I read this book one weekend, and felt inspired! I have been a student of people, groups, and organizations for 30+ years, and was extraordinarily uplifted by the philosophy and stories that the authors captured. Their clear writing summarizes the rigorous underpinnings of Appreciative Inquiry (AI) in psychology and sociology and in the maturing methodologies that have emerged in AI practice, yet the book is eminently accessible. And it does a good job of integrating theory and practice, so has widespread practical application for those who want to implement the appreciative inquiry process. Overall I felt fueled by the stories, and realized that opportunities to help create other positive stories exist everywhere: in my work with individuals, teams, and communities, and in health care and educational institutions as well as in businesses. Colleagues and I are reconnecting to our best selves, and creating conditions for other individuals, groups, organizations, and communities to do so also. Through making Appreciative Inquiry more transparent, the authors encourage us to be part of the contagion. I have heartily recommended the book to clients and colleagues. With deep appreciation, Bea Mah Holland
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1 of 1 people found the following review helpful By Kathy Carmean on April 22 2003
Format: Paperback
As a practitioner and passionate "convert" to AI from more traditional action research and deficit approach/gap analysis models, I wish I'd had this book 5 years ago when first exposed to AI. It is an outstanding "how to." The descriptions of various designs and activities were pleasant affirmation that the interventions I had designed were "right on." I found the authors' weaving in of actual cases and their candor about when things waned or executives pushed refreshing and reassuring.
The model in chapter 2 of "change agenda, form of engagement, and inquiry strategy" is an excellent way of looking at an initiative from the beginning, parallel to Peter Block's "entry and contracting" phase in action research, but in AI language and philosophy. Whitney & Trosten-Bloom add 3 more underlying principles of AI to Cooperrider's original work:wholeness, enactment, and free choice. They are right on in my opinion. What was particularly helpful in this section was the "principle in practice" followed by an example.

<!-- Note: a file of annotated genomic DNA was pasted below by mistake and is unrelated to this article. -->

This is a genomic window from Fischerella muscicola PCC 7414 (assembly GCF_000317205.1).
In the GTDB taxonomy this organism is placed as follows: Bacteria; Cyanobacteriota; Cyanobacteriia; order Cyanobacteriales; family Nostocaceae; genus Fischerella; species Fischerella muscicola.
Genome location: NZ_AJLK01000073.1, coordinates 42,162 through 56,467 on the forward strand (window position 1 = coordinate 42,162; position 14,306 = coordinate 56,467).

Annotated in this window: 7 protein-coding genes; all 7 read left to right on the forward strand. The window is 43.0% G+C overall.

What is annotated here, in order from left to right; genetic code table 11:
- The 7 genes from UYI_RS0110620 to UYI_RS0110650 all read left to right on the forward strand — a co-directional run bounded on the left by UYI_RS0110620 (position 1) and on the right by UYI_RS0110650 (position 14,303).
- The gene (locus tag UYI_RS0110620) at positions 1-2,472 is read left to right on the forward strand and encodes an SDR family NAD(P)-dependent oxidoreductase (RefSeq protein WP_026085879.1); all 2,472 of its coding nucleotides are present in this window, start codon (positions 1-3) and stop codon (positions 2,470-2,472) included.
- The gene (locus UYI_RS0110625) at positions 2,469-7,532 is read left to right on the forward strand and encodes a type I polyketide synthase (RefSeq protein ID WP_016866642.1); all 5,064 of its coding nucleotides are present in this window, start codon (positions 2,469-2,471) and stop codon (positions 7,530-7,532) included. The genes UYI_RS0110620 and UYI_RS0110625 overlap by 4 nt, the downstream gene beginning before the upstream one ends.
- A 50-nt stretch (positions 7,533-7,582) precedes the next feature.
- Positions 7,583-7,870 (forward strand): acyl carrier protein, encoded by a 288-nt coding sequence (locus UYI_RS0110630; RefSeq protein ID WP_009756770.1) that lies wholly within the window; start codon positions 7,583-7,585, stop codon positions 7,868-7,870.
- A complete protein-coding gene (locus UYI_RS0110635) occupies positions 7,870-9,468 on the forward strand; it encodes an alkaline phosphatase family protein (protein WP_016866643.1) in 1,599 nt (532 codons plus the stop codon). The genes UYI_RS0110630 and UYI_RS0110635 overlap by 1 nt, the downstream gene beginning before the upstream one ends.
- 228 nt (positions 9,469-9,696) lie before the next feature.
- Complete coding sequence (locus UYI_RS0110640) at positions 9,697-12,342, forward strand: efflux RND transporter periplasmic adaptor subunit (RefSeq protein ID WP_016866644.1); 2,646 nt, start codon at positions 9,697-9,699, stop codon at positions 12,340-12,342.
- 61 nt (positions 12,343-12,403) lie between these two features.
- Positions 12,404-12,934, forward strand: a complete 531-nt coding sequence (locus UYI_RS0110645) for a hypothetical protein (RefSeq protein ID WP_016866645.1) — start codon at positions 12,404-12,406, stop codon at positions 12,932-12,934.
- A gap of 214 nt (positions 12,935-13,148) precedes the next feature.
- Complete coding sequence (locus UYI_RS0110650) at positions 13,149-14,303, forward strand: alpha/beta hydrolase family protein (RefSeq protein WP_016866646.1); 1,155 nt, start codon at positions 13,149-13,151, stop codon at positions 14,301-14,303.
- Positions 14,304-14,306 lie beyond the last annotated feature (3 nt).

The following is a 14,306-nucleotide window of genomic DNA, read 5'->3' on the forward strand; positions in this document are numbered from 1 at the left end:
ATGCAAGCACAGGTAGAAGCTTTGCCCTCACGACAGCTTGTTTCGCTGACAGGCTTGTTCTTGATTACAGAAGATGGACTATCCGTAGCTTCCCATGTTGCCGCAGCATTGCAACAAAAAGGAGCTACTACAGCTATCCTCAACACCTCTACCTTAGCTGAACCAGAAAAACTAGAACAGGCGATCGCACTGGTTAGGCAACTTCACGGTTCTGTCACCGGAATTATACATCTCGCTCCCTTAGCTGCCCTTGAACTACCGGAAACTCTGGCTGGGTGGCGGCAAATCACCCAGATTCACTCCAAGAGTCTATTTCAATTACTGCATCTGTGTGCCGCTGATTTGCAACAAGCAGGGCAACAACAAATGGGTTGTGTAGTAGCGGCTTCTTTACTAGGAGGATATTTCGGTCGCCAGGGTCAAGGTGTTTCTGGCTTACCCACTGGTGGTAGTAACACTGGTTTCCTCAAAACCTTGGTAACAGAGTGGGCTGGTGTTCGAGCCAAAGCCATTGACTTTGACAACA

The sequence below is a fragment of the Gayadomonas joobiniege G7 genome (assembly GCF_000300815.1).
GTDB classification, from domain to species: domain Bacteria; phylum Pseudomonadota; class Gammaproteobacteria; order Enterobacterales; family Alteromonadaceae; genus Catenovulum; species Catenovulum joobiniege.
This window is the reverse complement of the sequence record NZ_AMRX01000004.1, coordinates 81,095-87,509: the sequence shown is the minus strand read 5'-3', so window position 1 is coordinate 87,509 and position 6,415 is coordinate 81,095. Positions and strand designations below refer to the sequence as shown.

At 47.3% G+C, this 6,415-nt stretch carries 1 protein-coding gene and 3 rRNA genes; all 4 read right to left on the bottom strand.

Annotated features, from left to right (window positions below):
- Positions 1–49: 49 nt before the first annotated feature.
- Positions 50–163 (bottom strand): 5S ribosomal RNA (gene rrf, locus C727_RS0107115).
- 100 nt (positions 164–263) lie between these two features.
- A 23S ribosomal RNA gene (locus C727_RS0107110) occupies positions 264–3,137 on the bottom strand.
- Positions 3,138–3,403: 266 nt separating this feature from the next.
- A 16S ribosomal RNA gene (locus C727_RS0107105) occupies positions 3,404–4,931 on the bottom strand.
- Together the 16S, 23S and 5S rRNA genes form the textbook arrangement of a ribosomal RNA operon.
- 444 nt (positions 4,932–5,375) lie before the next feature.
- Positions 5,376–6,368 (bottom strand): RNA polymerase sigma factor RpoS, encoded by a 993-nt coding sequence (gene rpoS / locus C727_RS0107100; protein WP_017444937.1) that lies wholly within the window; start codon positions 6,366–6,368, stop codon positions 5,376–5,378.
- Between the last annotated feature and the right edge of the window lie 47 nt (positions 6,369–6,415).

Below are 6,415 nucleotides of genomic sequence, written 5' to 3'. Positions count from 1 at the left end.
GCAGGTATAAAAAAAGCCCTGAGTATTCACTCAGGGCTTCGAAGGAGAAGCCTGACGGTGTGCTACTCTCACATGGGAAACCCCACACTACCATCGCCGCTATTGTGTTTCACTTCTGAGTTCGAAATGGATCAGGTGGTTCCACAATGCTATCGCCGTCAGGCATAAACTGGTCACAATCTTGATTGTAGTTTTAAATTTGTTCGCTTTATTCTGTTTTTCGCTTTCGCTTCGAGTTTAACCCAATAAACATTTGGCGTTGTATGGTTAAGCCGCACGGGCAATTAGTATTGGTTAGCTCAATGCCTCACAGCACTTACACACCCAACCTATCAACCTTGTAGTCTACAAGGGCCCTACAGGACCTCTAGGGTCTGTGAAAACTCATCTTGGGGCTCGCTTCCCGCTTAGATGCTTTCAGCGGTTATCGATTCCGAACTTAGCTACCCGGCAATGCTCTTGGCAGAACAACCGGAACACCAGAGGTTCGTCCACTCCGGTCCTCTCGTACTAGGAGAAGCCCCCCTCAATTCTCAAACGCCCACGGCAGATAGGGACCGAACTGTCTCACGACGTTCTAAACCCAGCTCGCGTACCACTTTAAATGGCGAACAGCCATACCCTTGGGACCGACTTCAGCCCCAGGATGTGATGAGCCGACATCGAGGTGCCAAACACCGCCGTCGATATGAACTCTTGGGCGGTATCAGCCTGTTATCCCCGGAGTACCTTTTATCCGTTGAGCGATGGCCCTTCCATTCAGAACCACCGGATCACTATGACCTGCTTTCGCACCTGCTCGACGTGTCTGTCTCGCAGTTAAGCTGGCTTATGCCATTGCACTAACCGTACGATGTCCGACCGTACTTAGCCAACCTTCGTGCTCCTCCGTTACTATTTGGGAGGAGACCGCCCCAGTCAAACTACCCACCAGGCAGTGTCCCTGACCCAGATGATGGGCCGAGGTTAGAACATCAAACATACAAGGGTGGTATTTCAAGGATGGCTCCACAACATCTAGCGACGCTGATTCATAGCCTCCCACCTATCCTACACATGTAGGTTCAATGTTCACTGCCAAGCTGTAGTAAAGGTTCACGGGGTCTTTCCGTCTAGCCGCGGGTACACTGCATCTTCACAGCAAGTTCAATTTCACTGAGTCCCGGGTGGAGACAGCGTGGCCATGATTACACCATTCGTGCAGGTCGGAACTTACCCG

The tables of suggested steps/sequences for each section describing the 4D model in practice were particularly helpful guides, though the authors continually remind the reader of the improvisational nature of this philosophy and approach to positive change. The whole book was respectful of different learning styles and made meaning out of so much of the earlier, more academic publications about appreciative inquiry.
Whitney and Trosten-Bloom have created a very "user friendly," accessible handbook, well organized and written in layman's language.
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Format: Paperback
The Power of Appreciative Inquiry is a business book that all managers should include in their library. The book introduces the concept of Appreciative Inquiry (AI), which I personally had never heard of until I read this book. Basically, AI is a method of organizational change and improvement that focuses on what is called the 4D Cycle: Discovery, Dream, Design, and Destiny. The authors, Diana Whitney and Amanda Trosten-Bloom, clearly explain the theories and provide real world examples for each of these four phases. Discovery is the task of "discovering" what works in the organization-not what doesn't work or what is broken. Dream is a step in which the organization's members are challenged to "dream" what their organization should look and feel like when it is the ideal state (whether this is high customer satisfaction, unmatched product quality, cost containment, or a host of other goals). Design is the phase to determine how to get from the Discovery to the Dream. Destiny is the final phase where activities from Design are implemented.
The authors have woven stories throughout the book that are interesting reads by themselves. I believe most people will follow the continuing saga of growth and organizational change at Hunter Douglas and relate to the issues they face. What is useful about the stories and experiences from Hunter Douglas is not so much an astounding new miracle approach. Rather, Whitney and Trosten-Bloom use this story to provide a practical discussion of how to involve people in the process of group organizational dynamics with AI as the methodology.
The bottom line is that the book is a must read for people who either are or want to be leaders.